Coffey’s record has been consistent since at least 2010, when she introduced a motion in Parliament that called for “mental health assessments” for women seeking an abortion. The motion said: “In its 14 March 2008 statement the Royal College of Psychiatrists advised that healthcare professionals who assess or refer women who are requesting an abortion should assess for mental disorder and for risk factors that may be associated with its subsequent development” and called on the government to “give its full backing to mental health assessments for women presenting for abortion.”

She also voted against extending abortion rights to women in Northern Ireland, but at the time she explained that her vote was because she supported granting greater autonomy to the NI Parliament and did not believe the UK Parliament should be “exercising direct rule on this issue.”

In 2012, Coffey defended former Health Secretary Jeremy Hunt after he said he believed the abortion limit should be reduced to 12 weeks, tweeting that the “majority of European countries have [a] 12 week limit #abortion.”

She has not removed that tweet. 

Robinson, of Right To Life UK, said that Coffey’s positions on abortion “are not controversial and are broadly supported by large majorities of the public.”

“For example, in 2015, she voted to introduce a ban on sex-selective abortion, a change to the law that polling shows is supported by 91% of women. Similarly, she voted against a proposed change to legislation that was supported by the abortion provider BPAS, who are complaining in the media about her views on abortion, which would have introduced abortion for any reason up to birth.

“Only 1% of women support this change to the law,” Robinson said. “In fact 70% of women want the current time limit on abortion to be lowered to 20 weeks or below, which would bring us closer to the most common time limit among European Union countries, which is 12 weeks.”

Chemist by training

Born in 1971 in Billinge, Lancashire, Thérèse Coffey grew up in Liverpool and attended St. Mary’s College, Crosby, and St. Edward’s College, Liverpool.

She attended Somerville College, Oxford,where she studied chemistry and was involved with the Oxford Union debating society and rowing. However, she was asked to withdraw in her second year on academic grounds.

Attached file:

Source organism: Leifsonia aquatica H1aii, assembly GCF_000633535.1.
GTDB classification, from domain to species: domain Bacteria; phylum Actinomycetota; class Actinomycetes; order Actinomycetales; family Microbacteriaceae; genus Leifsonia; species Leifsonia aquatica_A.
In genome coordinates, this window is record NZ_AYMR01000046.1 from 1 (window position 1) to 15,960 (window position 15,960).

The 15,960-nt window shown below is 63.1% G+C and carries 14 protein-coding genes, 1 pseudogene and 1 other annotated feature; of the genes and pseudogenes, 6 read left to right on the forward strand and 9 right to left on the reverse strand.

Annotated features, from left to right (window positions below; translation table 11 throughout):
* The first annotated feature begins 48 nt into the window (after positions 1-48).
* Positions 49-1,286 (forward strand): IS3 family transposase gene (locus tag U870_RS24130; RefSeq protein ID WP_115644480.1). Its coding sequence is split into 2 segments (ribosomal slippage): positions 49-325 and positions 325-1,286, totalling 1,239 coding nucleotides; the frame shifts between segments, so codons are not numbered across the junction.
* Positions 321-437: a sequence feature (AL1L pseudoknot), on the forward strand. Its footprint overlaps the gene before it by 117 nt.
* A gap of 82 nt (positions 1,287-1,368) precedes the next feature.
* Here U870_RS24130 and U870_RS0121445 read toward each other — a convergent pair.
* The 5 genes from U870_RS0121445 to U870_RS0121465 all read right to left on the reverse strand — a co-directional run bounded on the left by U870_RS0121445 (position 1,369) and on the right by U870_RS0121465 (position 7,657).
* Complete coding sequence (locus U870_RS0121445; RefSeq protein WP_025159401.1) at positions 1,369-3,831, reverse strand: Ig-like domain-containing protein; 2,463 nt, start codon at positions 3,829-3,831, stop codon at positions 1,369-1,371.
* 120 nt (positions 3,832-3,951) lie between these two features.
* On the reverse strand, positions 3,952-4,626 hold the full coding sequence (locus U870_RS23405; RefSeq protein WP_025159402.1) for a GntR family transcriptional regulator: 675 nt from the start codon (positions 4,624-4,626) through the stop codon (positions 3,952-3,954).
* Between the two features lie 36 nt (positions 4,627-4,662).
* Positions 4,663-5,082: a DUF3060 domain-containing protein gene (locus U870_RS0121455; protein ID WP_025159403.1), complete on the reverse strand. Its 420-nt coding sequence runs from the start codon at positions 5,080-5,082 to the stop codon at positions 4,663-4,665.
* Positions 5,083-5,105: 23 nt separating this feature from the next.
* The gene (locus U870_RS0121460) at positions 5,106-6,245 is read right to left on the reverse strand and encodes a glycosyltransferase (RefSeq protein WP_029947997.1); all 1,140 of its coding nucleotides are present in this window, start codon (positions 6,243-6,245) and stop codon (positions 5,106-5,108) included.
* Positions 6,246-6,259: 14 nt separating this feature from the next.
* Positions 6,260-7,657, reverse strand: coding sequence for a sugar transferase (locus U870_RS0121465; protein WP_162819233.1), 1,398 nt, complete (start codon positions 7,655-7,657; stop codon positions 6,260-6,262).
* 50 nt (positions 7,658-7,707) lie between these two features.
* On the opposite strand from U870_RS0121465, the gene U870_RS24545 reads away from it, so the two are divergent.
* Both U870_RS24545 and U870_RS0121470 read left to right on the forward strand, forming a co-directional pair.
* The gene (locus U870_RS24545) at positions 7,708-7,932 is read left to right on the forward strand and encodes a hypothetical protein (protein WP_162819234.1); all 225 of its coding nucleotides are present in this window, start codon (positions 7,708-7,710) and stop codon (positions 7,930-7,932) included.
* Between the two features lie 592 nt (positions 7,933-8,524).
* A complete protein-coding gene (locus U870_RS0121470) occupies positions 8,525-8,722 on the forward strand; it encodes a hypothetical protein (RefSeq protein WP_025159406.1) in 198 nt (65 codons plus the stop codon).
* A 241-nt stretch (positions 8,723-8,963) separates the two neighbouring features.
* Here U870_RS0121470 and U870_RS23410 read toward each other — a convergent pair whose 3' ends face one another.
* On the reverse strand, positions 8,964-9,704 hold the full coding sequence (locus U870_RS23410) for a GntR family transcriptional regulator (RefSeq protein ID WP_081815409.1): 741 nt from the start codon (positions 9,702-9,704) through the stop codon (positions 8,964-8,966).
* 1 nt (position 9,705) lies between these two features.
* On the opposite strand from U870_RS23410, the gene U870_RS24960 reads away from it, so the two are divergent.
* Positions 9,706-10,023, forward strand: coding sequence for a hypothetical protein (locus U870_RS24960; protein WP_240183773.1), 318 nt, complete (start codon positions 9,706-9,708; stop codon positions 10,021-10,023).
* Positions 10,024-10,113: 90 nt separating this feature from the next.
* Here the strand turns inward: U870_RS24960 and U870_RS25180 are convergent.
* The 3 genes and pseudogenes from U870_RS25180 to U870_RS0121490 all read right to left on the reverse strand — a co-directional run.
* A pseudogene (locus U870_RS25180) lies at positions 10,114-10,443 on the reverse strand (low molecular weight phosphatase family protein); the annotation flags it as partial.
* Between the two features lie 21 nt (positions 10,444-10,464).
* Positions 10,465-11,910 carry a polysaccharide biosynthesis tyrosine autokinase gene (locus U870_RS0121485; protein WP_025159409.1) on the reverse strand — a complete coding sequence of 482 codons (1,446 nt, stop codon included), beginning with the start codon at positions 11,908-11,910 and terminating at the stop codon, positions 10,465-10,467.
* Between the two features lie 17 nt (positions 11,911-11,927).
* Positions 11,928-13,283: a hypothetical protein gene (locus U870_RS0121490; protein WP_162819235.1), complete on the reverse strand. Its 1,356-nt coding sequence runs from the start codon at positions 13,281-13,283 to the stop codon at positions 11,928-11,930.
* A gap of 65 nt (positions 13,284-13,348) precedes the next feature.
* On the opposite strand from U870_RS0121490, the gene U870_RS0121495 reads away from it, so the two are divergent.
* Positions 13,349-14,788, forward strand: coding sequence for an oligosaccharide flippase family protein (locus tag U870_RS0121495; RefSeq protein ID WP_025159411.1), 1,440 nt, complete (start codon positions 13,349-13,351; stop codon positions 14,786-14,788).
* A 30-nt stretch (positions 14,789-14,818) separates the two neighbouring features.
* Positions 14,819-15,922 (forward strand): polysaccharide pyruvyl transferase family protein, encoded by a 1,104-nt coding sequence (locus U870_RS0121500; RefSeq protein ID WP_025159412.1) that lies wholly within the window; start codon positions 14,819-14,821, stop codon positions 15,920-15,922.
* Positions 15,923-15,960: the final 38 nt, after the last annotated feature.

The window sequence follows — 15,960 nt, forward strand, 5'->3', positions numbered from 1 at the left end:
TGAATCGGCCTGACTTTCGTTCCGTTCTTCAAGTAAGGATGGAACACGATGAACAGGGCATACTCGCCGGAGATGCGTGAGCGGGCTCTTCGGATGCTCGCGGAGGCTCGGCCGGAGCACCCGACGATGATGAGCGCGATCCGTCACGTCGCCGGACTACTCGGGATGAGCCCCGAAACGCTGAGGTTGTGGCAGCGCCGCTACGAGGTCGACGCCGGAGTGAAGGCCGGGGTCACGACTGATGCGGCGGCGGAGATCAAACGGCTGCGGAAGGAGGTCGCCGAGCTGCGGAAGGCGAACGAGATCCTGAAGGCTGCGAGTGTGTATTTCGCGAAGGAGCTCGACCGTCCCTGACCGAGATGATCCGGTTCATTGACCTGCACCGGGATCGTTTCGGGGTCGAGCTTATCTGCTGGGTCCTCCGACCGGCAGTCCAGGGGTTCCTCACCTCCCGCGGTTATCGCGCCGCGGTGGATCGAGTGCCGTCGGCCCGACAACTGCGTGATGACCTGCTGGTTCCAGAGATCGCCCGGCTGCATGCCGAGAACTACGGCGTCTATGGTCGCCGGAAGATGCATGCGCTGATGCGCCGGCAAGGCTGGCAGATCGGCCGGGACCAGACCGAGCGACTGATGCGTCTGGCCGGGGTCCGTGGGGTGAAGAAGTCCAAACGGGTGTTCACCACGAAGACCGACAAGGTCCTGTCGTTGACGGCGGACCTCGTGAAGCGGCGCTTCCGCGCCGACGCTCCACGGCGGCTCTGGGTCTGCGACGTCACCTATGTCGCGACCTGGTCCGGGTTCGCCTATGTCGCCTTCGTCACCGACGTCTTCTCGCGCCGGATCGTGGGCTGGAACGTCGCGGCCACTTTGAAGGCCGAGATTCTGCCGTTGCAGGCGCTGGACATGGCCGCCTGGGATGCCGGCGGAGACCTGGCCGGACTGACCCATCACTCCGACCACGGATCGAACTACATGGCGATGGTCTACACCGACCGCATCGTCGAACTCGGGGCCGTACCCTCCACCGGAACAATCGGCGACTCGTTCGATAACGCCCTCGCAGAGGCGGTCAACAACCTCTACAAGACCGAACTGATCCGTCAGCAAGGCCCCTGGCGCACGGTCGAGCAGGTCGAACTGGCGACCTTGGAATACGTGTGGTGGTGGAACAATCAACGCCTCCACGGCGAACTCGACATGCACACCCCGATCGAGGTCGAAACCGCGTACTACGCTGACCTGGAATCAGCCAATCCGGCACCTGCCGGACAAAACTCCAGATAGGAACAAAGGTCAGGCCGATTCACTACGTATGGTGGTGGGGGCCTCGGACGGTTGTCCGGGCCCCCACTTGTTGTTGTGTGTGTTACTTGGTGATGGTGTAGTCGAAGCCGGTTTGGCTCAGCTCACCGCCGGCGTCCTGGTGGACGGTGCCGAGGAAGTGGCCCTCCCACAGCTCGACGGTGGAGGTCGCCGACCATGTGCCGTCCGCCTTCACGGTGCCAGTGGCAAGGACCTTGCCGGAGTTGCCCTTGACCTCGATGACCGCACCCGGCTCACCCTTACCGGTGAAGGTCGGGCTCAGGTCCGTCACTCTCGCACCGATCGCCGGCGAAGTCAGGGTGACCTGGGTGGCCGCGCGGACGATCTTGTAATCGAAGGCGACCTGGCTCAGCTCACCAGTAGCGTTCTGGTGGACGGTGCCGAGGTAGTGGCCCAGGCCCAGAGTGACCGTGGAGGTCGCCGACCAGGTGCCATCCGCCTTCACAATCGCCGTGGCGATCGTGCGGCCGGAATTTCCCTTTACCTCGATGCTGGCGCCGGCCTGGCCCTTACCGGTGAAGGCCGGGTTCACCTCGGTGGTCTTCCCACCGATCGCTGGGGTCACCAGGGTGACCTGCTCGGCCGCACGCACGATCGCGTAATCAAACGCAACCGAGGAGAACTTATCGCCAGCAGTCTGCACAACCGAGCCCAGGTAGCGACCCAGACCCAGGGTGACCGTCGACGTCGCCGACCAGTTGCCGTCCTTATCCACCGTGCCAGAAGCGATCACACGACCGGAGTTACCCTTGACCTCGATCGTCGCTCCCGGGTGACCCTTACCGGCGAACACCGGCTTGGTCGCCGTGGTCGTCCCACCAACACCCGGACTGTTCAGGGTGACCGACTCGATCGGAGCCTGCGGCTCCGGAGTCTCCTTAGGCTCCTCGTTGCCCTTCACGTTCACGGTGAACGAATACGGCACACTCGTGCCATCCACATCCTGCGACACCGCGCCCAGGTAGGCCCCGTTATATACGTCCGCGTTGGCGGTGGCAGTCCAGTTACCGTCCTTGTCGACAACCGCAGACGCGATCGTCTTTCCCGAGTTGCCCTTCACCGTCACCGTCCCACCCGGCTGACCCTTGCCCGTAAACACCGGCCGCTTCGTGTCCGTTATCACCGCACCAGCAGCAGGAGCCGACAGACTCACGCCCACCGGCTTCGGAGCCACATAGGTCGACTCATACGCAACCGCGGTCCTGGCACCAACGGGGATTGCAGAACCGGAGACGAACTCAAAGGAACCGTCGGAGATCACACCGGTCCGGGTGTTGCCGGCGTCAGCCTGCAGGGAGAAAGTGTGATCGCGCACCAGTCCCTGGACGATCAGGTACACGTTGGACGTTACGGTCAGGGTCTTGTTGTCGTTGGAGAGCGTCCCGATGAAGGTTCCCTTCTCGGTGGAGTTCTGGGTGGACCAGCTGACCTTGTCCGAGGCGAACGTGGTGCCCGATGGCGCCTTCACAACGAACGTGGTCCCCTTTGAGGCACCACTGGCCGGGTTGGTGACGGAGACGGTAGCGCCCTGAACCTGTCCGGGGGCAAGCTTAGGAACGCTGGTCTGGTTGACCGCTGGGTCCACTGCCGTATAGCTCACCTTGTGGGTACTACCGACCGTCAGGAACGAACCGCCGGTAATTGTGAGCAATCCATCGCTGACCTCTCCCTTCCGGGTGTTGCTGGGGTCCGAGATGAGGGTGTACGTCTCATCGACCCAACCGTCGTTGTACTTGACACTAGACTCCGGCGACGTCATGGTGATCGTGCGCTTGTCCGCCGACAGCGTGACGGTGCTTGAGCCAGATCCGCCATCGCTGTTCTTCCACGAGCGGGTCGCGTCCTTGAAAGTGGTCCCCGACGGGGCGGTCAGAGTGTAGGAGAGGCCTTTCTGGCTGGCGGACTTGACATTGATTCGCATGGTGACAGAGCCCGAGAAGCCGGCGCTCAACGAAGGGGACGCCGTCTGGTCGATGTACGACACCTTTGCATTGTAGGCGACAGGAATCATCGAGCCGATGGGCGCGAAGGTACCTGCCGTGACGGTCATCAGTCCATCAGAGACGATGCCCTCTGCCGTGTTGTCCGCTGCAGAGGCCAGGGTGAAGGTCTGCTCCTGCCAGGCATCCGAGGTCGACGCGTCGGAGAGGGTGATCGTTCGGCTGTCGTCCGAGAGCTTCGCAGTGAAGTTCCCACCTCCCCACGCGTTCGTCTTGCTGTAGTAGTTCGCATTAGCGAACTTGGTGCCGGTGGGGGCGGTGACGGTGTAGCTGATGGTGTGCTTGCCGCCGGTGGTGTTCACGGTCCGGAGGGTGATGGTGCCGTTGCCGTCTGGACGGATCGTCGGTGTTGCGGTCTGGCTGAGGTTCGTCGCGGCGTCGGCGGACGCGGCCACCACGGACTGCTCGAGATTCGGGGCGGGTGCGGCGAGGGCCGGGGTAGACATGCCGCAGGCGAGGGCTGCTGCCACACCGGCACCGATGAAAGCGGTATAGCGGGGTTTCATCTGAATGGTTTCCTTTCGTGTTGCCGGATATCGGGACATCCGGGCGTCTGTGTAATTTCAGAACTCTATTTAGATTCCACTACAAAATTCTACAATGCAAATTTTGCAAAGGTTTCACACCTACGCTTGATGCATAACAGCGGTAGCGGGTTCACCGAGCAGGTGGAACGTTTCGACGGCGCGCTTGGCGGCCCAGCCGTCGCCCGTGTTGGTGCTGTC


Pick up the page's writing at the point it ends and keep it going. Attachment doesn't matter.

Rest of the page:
She then attended University College London where she graduated, then was awarded a PhD in chemistry in 1998. After graduating, Coffey worked in a number of roles for Mars, Incorporated, including as finance director for Mars Drinks UK, then worked for the BBC as a finance manager.

In 2010, after several failed runs for the UK Parliament and the European Parliament she was elected for Suffolk Coastal, becoming the district’s first female MP. 

In 2013, she voted against the legalization of same-sex marriage, saying, “My perspective on what marriage is really about is different from that of some other Members … For me it is fundamentally still about family, the bedrock of society.” She again voted against same-sex marriage in 2019 when Parliament considered the question for Northern Ireland.

She was appointed Deputy Leader of the House of Commons in May 2015. She sat on the Environmental Audit Committee from September 2017 to November 2019.

In July 2016, Coffey joined the Department for Environment, Food and Rural Affairs as Parliamentary Under-Secretary of State for Environment and Rural Opportunities, under Prime Minister Theresa May. When Boris Johnson became Prime Minister in July 2019, Coffey was promoted to Minister of State.

Following the resignation of Amber Rudd in September 2019, Coffey joined the Cabinet as the Secretary of State for Work and Pensions. Coffey retained her position in Johnson’s February 2020 cabinet reshuffle.

According to Wikipedia, Coffey is single and is an avid football fan, supporting Liverpool F.C. She enjoys gardening, karaoke, and music.

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AbortionEngland